Question: I have always been around people who felt strongly that we make the choice to come to God. I argued that point with many peers, until I was forced to believe that we don't have any power over coming to faith. When I read Romans 9, as well as other various writings of Paul, I don't see how I can believe anything except the fact that people don't have choice. Is there a different explanation of Romans 9? Or do you think the two ideas are not mutually exclusive? I know this is a very well-debated issue among believers, and many people have come to the conclusion that it really doesn't matter as long as we do come to faith whether by God's choice or ours. I, however, think that the answer to this is profoundly important to a Christian's perspective of God, salvation, and duty on earth. If you prefer not to address this with me, that is fine and understandable.
Response: I am happy
to talk about this issue. The Christian life is entirely about choice.
Free will is the reason why we are here as human beings - to prove God's
righteousness in His judgment of the devil through His merciful
salvation of those creatures who ARE willing to come to Him (the Satanic
Rebellion series in five parts is largely devoted to this thesis).
As I have pointed out before, much of the misunderstanding of the issues of election, predestination, foreordination etc. stem from the overstatement of these things by the Reformers. These great men of God were reacting to a series of Roman doctrines which stated that, in effect, a person could work his/her way into heaven, and that anyone who wasn't doing the works adjudged worthy by the Roman church was not going to be saved. This position is, of course, non-biblical in the extreme, but to combat it the Reformers (Calvin in particular) sought to emphasize the choice, the election of God over the will of man. That is not a bad thing to do, nor is it technically wrong (when one looks at many of the things the Reformers actually say). Problems arise when their interpreters (who, after all, really ought to be interpreting the Bible rather than those who have interpreted the Bible) go overboard and make these doctrines so absolute that they twist what scripture really says. It is true that we as human beings are nothing compared to God, that the only choice is the one He gives us, and that any choice or exercise of free will which is not a positive response to what He tells us is, in fact, no positive choice at all. Put it another way, the only choice we can really make is to say "yes" to God or to refuse to do so. If we are stubborn and refuse to say "yes" (or arrogant enough to actively say "no"), then we reject His will for our lives and must suffer the consequences of divine judgment.
My short explanation of Romans 9 etc. is that everything that happens in the history of the universe was known by God in every detail ahead of time. But in terms of His moral creatures, angels and mankind both, God did not preprogram positive or negative responses so as to take away our true choice. He knew ahead of time what we would do, given a choice, but He did not force our choice. Many are called to salvation, but only those who choose for Him are elected/selected (Matt.22:14) - and that is really the theological point of election/selection. It really IS God's choice, but that choice is based upon His prior knowledge of our free will responding to Him.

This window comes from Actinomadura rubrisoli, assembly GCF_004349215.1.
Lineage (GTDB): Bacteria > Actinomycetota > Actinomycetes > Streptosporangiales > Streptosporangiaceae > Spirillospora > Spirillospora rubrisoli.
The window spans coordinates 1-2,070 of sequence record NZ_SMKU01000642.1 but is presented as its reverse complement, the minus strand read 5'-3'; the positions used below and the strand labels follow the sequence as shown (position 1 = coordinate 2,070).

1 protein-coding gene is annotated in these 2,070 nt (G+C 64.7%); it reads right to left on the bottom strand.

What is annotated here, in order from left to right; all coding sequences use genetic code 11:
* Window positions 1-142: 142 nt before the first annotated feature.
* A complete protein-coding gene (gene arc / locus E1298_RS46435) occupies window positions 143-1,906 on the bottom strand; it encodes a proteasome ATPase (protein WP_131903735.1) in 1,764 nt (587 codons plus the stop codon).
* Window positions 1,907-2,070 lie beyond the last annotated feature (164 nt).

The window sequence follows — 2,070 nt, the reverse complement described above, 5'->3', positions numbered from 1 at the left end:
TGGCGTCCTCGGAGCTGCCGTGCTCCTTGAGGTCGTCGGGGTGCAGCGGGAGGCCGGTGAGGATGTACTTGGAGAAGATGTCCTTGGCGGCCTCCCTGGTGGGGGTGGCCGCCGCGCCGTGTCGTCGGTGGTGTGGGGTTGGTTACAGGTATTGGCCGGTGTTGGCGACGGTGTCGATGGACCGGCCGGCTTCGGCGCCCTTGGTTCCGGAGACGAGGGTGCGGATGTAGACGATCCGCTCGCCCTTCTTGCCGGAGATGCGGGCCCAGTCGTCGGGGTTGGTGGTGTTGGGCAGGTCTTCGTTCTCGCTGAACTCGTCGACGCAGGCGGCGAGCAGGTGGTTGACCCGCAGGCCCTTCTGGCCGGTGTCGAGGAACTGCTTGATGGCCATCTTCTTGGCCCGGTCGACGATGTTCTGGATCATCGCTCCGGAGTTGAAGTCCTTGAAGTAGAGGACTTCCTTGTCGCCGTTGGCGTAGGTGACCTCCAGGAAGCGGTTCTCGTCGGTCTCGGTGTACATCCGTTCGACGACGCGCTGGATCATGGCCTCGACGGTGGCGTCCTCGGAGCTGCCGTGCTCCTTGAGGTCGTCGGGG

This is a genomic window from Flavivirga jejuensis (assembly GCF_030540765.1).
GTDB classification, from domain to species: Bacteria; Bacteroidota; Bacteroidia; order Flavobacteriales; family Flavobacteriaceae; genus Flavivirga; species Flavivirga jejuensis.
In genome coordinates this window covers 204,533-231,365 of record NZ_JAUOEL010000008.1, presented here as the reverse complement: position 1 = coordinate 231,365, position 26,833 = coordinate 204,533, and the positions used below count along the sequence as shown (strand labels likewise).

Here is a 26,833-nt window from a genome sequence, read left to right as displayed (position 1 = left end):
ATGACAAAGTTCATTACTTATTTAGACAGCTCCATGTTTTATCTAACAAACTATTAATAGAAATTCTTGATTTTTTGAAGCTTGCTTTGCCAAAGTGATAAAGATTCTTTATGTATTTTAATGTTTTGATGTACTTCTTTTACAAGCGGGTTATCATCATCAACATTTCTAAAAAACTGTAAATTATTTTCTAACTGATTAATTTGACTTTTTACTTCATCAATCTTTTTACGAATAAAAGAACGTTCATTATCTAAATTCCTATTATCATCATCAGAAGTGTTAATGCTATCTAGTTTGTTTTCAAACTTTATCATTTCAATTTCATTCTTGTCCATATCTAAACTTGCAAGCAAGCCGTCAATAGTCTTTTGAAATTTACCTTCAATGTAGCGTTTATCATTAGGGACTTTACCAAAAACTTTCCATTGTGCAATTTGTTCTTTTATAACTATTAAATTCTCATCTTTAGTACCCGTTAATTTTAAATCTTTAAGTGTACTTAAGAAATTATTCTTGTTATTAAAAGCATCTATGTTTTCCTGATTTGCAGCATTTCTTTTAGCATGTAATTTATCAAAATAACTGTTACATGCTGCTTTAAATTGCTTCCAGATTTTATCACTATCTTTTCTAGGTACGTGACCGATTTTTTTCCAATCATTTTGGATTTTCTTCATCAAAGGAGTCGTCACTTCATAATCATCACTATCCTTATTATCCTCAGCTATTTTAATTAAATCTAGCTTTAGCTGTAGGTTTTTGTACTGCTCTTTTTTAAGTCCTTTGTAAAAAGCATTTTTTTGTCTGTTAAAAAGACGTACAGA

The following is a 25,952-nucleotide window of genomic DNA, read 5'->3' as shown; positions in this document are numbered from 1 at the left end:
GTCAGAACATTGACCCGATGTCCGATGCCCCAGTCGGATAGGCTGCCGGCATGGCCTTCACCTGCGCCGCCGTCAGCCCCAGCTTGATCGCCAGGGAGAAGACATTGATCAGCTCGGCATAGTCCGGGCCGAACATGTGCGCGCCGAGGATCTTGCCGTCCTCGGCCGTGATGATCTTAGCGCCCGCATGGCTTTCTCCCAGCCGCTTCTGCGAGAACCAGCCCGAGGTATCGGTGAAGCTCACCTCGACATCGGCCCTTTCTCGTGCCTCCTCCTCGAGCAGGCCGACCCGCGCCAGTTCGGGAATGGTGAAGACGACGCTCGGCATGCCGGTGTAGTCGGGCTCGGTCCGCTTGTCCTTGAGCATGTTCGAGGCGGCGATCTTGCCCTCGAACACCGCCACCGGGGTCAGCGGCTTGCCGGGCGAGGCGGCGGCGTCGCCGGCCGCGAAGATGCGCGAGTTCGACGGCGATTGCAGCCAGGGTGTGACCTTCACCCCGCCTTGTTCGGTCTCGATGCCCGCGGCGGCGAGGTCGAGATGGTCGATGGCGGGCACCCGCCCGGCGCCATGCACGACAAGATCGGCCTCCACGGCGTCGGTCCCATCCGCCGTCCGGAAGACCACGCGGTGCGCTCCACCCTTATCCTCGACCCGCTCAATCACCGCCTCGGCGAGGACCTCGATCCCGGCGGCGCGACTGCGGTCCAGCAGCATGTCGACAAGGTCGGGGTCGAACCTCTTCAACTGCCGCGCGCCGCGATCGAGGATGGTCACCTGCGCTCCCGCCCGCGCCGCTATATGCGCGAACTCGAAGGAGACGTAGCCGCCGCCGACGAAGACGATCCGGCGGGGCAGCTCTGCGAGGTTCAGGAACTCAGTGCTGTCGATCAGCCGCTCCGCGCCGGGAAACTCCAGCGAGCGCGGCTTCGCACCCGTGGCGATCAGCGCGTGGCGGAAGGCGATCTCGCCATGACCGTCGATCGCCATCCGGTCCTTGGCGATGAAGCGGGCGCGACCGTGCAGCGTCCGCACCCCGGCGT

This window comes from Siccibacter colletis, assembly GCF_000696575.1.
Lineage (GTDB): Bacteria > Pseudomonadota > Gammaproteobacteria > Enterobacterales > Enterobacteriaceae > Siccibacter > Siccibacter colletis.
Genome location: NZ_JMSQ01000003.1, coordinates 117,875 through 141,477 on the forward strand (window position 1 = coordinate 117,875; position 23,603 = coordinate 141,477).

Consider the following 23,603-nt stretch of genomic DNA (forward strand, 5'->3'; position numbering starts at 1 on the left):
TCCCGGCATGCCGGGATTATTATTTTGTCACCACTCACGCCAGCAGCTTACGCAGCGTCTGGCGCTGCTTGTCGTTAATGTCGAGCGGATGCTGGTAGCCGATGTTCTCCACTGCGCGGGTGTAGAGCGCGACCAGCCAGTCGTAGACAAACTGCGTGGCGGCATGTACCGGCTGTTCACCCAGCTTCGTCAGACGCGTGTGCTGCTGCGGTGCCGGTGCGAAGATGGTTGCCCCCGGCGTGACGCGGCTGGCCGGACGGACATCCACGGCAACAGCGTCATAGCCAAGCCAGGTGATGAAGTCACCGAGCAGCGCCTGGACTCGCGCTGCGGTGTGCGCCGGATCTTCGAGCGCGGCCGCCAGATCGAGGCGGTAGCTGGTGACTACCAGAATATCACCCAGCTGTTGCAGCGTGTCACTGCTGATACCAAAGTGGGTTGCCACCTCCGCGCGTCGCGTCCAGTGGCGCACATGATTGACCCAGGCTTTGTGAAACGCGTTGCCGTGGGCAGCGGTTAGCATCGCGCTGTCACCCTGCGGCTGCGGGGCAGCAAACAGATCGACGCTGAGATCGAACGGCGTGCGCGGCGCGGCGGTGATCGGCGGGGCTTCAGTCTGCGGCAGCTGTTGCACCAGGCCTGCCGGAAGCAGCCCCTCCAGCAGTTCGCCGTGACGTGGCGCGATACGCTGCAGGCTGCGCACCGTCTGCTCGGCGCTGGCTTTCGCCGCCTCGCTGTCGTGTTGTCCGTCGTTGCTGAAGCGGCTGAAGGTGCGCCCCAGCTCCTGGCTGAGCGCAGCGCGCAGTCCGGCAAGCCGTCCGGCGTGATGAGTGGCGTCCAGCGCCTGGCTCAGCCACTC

This is the part of the equation that hyper-Calvinists overlook. As it says in Romans chapter 9:18, "God has mercy on whom He wants to have mercy, and He hardens whom He wants to harden". But doesn't He want all to be saved? Indeed He does (1Tim.2:4; 2Pet.3:9; cf. Lam.3:33; Matt.18:12-14; Jn.3:16 Jn.12:47; Acts 17:27). So if some are hardened, it is not on account of God's will (for that is clearly not His will). Therefore it must be on account of their own will that they are hardened (see the series: Exodus 14: The Hardening of Pharaoh's Heart; also in CT 3A: "The Process of Apostasy"). God's choice to have mercy on some and harden others is, therefore, NOT arbitrary - every page of the Bible proclaims His justice and fairness. Instead it is based upon what every other scripture that deals with this issue says it is, namely, our attitude to Him and the gift of His Son, our Lord Jesus Christ.
I see no inconsistency whatsoever with us having to exercise choice and with God having provided for that choice before the universe was made. Time is only an issue for us - He is above time. Besides the obvious problem of causing terror for those who come to doubt their election because of some misstep on the one hand, and a dangerous false sense of security for those who feel their election is secure no matter what they do on the other (neither of which is a biblical point of view), the hyper-Calvinistic interpretation of the doctrine of election is a problem because it divorces the believer from a sense of personal responsibility for his/her actions. It is good to have the perspective that God is sovereign and all-powerful and that we must humbly respond to Him and His will, for that is true. But it is spiritually dangerous to believe that nothing we do matters because everything was decided by Him in eternity past. For everything regarding us was decided by Him in full knowledge of the choices we have, are, and will make, for or against His truth.
For more discussion on this point, please see the following links:
Faith: What is it?
Free-will faith and the Will of God.
Soteriology: The Biblical Study of Salvation (BB 4B)
Predestination and the Plan of God
Our will vs. God's WILL
The word "chosen" in the Bible
Election in the Plan of God
In the Name of the all-wise and sovereign Lord who bought us and in whom we have placed our trust, our Lord and Savior Jesus Christ.